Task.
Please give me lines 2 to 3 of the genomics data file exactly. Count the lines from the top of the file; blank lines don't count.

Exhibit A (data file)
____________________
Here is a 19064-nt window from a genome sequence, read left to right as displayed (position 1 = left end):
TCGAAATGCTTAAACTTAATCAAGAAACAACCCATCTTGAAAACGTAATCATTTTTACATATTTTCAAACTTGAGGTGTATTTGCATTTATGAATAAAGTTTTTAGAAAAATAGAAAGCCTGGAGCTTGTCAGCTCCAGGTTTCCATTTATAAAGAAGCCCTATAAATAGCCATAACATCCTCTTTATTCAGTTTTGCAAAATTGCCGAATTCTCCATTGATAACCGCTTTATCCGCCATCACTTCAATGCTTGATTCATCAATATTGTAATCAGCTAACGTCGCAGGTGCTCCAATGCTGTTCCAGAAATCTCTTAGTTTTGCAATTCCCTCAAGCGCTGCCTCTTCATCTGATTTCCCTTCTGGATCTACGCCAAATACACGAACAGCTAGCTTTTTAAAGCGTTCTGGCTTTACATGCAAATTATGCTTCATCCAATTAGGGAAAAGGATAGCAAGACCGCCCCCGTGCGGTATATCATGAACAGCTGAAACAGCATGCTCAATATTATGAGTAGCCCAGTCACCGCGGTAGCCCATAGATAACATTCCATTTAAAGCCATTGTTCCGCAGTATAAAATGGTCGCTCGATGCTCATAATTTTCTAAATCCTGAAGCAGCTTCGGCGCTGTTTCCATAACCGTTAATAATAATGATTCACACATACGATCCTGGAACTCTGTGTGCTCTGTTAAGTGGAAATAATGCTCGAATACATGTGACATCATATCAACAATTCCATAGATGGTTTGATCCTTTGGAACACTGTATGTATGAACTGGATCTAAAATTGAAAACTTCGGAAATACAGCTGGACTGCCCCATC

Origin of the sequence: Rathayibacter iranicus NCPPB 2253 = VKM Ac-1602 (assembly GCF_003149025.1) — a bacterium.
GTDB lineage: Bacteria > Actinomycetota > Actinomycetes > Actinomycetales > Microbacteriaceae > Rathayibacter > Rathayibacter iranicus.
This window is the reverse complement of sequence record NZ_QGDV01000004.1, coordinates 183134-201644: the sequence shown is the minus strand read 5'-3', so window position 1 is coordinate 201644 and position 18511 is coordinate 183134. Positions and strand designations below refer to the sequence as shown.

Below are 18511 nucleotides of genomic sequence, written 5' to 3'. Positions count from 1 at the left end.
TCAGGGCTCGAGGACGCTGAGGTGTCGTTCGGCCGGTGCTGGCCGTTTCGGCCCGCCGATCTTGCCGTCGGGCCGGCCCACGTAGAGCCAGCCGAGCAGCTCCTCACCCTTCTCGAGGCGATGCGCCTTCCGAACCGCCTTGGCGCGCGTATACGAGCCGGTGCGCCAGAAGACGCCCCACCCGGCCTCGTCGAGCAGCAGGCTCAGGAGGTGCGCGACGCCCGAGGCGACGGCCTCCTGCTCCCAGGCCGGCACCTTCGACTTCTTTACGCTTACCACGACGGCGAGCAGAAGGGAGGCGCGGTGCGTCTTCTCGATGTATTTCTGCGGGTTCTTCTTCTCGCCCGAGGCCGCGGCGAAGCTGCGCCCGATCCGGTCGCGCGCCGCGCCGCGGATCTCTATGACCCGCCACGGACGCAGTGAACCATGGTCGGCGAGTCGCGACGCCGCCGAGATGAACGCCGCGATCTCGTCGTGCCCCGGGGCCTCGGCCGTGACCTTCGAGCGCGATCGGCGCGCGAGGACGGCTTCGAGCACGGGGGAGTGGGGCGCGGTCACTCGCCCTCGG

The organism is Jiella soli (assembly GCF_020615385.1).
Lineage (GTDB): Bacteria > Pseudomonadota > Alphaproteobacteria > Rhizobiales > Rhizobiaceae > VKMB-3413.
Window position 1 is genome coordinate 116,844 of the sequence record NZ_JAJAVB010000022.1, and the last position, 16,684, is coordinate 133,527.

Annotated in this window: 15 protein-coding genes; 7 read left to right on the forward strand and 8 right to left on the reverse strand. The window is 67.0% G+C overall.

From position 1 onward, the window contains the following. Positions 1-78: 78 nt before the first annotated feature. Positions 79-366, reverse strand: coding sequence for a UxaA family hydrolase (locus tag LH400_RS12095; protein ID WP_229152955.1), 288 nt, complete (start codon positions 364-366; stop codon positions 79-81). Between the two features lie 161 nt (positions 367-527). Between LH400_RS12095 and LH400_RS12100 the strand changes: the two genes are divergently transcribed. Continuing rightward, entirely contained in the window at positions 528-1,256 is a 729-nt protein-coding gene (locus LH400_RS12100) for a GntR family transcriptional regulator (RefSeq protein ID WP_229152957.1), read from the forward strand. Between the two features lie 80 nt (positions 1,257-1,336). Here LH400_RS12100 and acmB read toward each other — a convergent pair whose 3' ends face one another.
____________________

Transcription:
TCGAAATGCTTAAACTTAATCAAGAAACAACCCATCTTGAAAACGTAATCATTTTTACATATTTTCAAACTTGAGGTGTATTTGCATTTATGAATAAAGTTTTTAGAAAAATAGAAAGCCTGGAGCTTGTCAGCTCCAGGTTTCCATTTATAAAGAAGCCCTATAAATAGCCATAACATCCTCTTTATTCAGTTTTGCAAAATTGCCGAATTCTCCATTGATAACCGCTTTATCCGCCATCACTTCAATGCTTGATTCATCAATATTGTAATCAGCTAACGTCGCAGGTGCTCCAATGCTGTTCCAGAAATCTCTTAGTTTTGCAATTCCCTCAAGCGCTGCCTCTTCATCTGATTTCCCTTCTGGATCTACGCCAAATACACGAACAGCTAGCTTTTTAAAGCGTTCTGGCTTTACATGCAAATTATGCTTCATCCAATTAGGGAAAAGGATAGCAAGACCGCCCCCGTGCGGTATATCATGAACAGCTGAAACAGCATGCTCAATATTATGAGTAGCCCAGTCACCGCGGTAGCCCATAGATAACATTCCATTTAAAGCCATTGTTCCGCAGTATAAAATGGTCGCTCGATGCTCATAATTTTCTAAATCCTGAAGCAGCTTCGGCGCTGTTTCCATAACCGTTAATAATAATGATTCACACATACGATCCTGGAACTCTGTGTGCTCTGTTAAGTGGAAATAATGCTCGAATACATGTGACATCATATCAACAATTCCATAGATGGTTTGATCCTTTGGAACACTGTATGTATGAACTGGATCTAAAATTGAAAACTTCGGAAATACAGCTGGACTGCCCCATC

Origin of the sequence: Rathayibacter iranicus NCPPB 2253 = VKM Ac-1602 (assembly GCF_003149025.1) — a bacterium.